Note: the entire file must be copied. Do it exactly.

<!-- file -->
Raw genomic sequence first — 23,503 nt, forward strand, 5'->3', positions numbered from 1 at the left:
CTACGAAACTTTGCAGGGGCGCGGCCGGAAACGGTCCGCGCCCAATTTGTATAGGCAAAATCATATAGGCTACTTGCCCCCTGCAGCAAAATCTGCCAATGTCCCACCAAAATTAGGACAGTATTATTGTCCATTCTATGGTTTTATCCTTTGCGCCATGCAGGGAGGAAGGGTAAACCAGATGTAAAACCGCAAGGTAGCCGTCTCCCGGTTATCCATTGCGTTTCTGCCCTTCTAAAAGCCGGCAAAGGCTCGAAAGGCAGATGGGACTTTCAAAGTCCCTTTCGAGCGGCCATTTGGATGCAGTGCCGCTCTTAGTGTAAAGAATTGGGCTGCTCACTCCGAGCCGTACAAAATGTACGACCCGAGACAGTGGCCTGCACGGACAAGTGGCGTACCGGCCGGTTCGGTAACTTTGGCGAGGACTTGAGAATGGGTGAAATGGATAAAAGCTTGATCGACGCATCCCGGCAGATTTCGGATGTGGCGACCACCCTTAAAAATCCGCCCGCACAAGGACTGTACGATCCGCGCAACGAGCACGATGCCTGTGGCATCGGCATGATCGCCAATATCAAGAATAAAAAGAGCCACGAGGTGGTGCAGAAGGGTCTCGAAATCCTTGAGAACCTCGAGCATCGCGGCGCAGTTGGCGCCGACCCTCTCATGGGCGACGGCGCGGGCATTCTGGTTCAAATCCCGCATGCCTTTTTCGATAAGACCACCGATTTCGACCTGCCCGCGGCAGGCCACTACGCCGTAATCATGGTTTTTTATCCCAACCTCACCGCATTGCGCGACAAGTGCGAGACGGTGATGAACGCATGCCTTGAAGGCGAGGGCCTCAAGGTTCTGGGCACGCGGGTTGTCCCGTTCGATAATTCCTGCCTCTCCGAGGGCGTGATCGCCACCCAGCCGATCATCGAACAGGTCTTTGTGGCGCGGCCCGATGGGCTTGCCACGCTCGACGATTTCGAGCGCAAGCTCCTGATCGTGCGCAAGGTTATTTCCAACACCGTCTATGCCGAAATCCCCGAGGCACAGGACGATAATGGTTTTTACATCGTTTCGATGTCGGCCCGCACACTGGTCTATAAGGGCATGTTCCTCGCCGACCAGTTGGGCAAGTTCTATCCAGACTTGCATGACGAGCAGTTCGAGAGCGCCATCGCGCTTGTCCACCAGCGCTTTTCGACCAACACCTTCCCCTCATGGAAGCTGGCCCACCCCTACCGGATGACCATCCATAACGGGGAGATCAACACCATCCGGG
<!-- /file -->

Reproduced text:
Raw genomic sequence first — 23,503 nt, forward strand, 5'->3', positions numbered from 1 at the left:
CTACGAAACTTTGCAGGGGCGCGGCCGGAAACGGTCCGCGCCCAATTTGTATAGGCAAAATCATATAGGCTACTTGCCCCCTGCAGCAAAATCTGCCAATGTCCCACCAAAATTAGGACAGTATTATTGTCCATTCTATGGTTTTATCCTTTGCGCCATGCAGGGAGGAAGGGTAAACCAGATGTAAAACCGCAAGGTAGCCGTCTCCCGGTTATCCATTGCGTTTCTGCCCTTCTAAAAGCCGGCAAAGGCTCGAAAGGCAGATGGGACTTTCAAAGTCCCTTTCGAGCGGCCATTTGGATGCAGTGCCGCTCTTAGTGTAAAGAATTGGGCTGCTCACTCCGAGCCGTACAAAATGTACGACCCGAGACAGTGGCCTGCACGGACAAGTGGCGTACCGGCCGGTTCGGTAACTTTGGCGAGGACTTGAGAATGGGTGAAATGGATAAAAGCTTGATCGACGCATCCCGGCAGATTTCGGATGTGGCGACCACCCTTAAAAATCCGCCCGCACAAGGACTGTACGATCCGCGCAACGAGCACGATGCCTGTGGCATCGGCATGATCGCCAATATCAAGAATAAAAAGAGCCACGAGGTGGTGCAGAAGGGTCTCGAAATCCTTGAGAACCTCGAGCATCGCGGCGCAGTTGGCGCCGACCCTCTCATGGGCGACGGCGCGGGCATTCTGGTTCAAATCCCGCATGCCTTTTTCGATAAGACCACCGATTTCGACCTGCCCGCGGCAGGCCACTACGCCGTAATCATGGTTTTTTATCCCAACCTCACCGCATTGCGCGACAAGTGCGAGACGGTGATGAACGCATGCCTTGAAGGCGAGGGCCTCAAGGTTCTGGGCACGCGGGTTGTCCCGTTCGATAATTCCTGCCTCTCCGAGGGCGTGATCGCCACCCAGCCGATCATCGAACAGGTCTTTGTGGCGCGGCCCGATGGGCTTGCCACGCTCGACGATTTCGAGCGCAAGCTCCTGATCGTGCGCAAGGTTATTTCCAACACCGTCTATGCCGAAATCCCCGAGGCACAGGACGATAATGGTTTTTACATCGTTTCGATGTCGGCCCGCACACTGGTCTATAAGGGCATGTTCCTCGCCGACCAGTTGGGCAAGTTCTATCCAGACTTGCATGACGAGCAGTTCGAGAGCGCCATCGCGCTTGTCCACCAGCGCTTTTCGACCAACACCTTCCCCTCATGGAAGCTGGCCCACCCCTACCGGATGACCATCCATAACGGGGAGATCAACACCATCCGGG